A well-written account of the history and recent use of electronic games for military field combat training and therapy. Focuses mostly on the use of the first-person perspective for simulation,l based instruction and not enough on simulation for the use of larger force rehearsal or planning, although the use of a simulator built from a sim city-like engine was mentioned as a trainer for occupation forces in Iraq. Interesting background material on DARPA's heavy investment on early video games in A well-written account of the history and recent use of electronic games for military field combat training and therapy. Focuses mostly on the use of the first-person perspective for simulation,l based instruction and not enough on simulation for the use of larger force rehearsal or planning, although the use of a simulator built from a sim city-like engine was mentioned as a trainer for occupation forces in Iraq. Interesting background material on DARPA's heavy investment on early video games including the wire-framed Battlezone and Asteroid-like games to simulate combat in space (don't get why that was ever relevant in the 70s). Those topics extend to a more general discussion of military influence on US education in general, including standardized tests, the GED, the focus on math and science (although that has waned since the 50s), and even the style of instruction in most primary and secondary schools. Another interesting fact includes the early appropriation of the Doom 2 engine for fire team coordination simulations, which helped lead the way to dual-use companies like Bohemia Systems, who produce ARMA. The topic on Serious Games, towards the last 2/5 of the book, applied to PTSD and interpersonal life issues is interesting but nowhere near complete. Unfortunately a rare topic in most consumer-facing publication, it's a good intro, hope more dealing with this intersection is published in the future. Recommend

  2. 4 out of 5

    Daniel

    I enjoyed reading the book. I had no idea that the military used video games for training until I read this book. What else can I write. I like that the book was short. I enjoyed reading about the history of video games that the military used for training.

  3. 5 out of 5

    Tony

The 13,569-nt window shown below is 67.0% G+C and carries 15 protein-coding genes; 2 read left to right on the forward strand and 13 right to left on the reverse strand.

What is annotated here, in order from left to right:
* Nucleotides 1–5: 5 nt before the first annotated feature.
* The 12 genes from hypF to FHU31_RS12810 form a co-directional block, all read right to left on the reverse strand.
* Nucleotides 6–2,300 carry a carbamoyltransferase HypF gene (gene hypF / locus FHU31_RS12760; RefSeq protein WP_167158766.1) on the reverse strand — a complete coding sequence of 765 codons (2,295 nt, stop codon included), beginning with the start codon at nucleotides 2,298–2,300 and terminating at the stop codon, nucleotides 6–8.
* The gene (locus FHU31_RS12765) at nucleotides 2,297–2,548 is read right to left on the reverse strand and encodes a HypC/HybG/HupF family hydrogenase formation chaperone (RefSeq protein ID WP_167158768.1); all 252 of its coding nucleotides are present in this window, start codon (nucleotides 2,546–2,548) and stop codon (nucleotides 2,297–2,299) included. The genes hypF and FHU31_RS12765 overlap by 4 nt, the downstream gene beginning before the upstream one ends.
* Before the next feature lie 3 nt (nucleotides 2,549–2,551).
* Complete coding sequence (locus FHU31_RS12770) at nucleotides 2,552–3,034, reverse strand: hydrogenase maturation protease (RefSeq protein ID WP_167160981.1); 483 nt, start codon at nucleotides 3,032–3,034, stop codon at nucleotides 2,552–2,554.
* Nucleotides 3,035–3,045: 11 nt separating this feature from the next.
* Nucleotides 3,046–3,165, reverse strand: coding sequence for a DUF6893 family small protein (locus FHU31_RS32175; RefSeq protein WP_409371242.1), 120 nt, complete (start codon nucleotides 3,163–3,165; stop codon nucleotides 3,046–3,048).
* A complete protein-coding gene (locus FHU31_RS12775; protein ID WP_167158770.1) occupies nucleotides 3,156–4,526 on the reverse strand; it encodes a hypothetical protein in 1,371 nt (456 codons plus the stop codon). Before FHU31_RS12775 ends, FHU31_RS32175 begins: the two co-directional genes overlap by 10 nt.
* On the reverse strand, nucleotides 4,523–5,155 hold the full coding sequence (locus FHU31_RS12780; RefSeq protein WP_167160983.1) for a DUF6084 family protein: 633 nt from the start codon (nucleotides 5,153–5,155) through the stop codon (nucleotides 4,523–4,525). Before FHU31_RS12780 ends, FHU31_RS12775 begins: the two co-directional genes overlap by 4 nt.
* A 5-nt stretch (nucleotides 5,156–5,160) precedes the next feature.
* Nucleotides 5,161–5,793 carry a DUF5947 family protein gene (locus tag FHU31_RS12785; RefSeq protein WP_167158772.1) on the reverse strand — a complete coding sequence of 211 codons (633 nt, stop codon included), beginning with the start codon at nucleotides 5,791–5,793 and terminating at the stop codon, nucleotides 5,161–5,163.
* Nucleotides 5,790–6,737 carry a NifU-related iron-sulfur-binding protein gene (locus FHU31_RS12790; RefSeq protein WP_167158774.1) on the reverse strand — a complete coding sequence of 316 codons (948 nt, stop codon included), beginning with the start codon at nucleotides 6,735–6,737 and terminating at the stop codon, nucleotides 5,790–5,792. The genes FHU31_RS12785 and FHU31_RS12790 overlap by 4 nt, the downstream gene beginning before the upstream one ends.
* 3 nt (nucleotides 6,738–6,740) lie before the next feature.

This brief book provides a good introduction on the American military's efforts in using various kinds of immersive video games to provide training and treatment, especially post-9/11. The first third of the book is largely setting the table by recapping the history of the military's involvement in entertainment and education. This has generally come in the form of developing technology that can be easily adapted to the former, and inserting itself in the latter. None of this is particularly new This brief book provides a good introduction on the American military's efforts in using various kinds of immersive video games to provide training and treatment, especially post-9/11. The first third of the book is largely setting the table by recapping the history of the military's involvement in entertainment and education. This has generally come in the form of developing technology that can be easily adapted to the former, and inserting itself in the latter. None of this is particularly new or surprising, but it does provide historical context for what follows. The remaining two-thirds of the book are more interesting reportage, as he plots out how the post-9/11 military has turned increasingly to video games as a way to connect with the kinds of recruits that were forming the basis of the volunteer forces. Particularly interesting is the long chapter charting out the development of the wildly successful America's Army game, including the labyrinthine bureaucratic wrangling that surrounded it. Subsequent chapters describing the development of a multiplayer Virtual Battlespace environment for scenario simulation and development of an immersive virtual-realityish PTSD therapy treatment are also fascinating. Throughout it all, one is amazed that any of this is happening at the scale and complexity it is, given the general resistance of large government bureaucracies to innovative programs. One of the lesser themes of the book is how all of these developments relied on a handful of people at the right place making the right connections in the right time, and how they scraped together scraps of funding to put something together. The general tone of the book is a blend of research paper and long-form magazine piece, and while it's generally pretty readable, it felt a bit short at the end. The book ends with the tantalizing tidbit that Hezbollah, Syria, and Iran have developed their own popular video games, and that the Chinese army is sponsoring it's a game similar to America's Army, called Glorious Mission, and that the enemy in that game is America. I would have loved to see a chapter on those efforts, not to mention a broader survey of how other advanced countries are using video games in their military training operations. One thing I had a hard-time figuring out is how the non-gaming reader would receive this book. I'm not a videogamer, more of a boardgamer by nature (current favorite is Conflict of Heroes), although I have played a few FPSs at friends' houses from time to time. So, I can at least picture the kind of environment being described, and have a sense of the user perspective and can get behind the case for "serious games" the author advances. But if you've never seen or played a FPS or similar game, I'm not sure the book's discussion will connect with you. Maybe I'm wrong about that -- and in any event, it seems pretty clear that gaming simulations are here to stay, and appear likely to permeate many other activities in society.